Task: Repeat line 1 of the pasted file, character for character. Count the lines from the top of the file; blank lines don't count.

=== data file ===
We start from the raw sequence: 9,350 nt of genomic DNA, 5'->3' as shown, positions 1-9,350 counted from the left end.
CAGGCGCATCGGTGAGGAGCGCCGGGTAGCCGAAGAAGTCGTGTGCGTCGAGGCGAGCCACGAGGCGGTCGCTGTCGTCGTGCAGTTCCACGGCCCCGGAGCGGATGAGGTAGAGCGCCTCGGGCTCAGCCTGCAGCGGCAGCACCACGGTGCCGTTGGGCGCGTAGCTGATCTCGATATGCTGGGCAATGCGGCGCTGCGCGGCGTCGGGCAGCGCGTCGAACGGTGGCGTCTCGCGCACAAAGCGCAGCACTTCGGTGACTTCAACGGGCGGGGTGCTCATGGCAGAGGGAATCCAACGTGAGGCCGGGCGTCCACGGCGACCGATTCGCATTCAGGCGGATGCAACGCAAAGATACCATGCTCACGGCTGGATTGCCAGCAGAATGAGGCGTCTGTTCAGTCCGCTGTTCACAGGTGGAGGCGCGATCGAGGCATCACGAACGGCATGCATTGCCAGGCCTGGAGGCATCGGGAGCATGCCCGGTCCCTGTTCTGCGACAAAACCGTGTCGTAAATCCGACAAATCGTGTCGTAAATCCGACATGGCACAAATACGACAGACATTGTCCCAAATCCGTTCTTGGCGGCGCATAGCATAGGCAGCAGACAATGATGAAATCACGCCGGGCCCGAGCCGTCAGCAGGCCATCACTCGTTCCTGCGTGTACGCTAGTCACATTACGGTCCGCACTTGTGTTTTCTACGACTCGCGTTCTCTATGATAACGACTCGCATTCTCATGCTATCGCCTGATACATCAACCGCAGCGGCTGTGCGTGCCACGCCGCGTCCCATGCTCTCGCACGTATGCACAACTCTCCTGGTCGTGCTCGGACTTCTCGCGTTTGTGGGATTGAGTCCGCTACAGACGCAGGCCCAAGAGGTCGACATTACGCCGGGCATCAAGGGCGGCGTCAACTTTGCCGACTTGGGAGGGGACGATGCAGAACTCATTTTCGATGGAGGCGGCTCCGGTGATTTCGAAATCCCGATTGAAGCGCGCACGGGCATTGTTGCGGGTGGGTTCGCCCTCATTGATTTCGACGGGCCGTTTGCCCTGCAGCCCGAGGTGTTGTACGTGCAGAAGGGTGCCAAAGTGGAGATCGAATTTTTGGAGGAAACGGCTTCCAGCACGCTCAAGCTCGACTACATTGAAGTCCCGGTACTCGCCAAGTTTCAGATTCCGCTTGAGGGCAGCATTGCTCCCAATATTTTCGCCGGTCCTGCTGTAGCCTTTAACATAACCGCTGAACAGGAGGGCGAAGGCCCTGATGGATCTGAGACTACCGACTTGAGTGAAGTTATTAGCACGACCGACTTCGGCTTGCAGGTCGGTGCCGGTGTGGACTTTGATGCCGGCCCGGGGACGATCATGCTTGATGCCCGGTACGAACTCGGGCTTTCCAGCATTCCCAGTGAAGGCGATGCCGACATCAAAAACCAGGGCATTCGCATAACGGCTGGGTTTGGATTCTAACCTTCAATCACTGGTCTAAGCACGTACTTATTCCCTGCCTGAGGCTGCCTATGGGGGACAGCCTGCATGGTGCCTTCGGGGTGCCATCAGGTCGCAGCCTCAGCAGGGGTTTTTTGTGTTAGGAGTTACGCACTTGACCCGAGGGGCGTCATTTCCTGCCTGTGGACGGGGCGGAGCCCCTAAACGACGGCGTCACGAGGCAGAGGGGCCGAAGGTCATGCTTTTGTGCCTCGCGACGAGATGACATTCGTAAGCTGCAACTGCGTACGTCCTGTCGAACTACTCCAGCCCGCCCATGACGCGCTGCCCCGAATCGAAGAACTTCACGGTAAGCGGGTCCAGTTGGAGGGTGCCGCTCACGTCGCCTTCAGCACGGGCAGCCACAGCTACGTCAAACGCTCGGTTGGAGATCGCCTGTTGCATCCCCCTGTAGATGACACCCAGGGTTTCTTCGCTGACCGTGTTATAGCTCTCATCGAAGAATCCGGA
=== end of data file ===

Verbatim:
We start from the raw sequence: 9,350 nt of genomic DNA, 5'->3' as shown, positions 1-9,350 counted from the left end.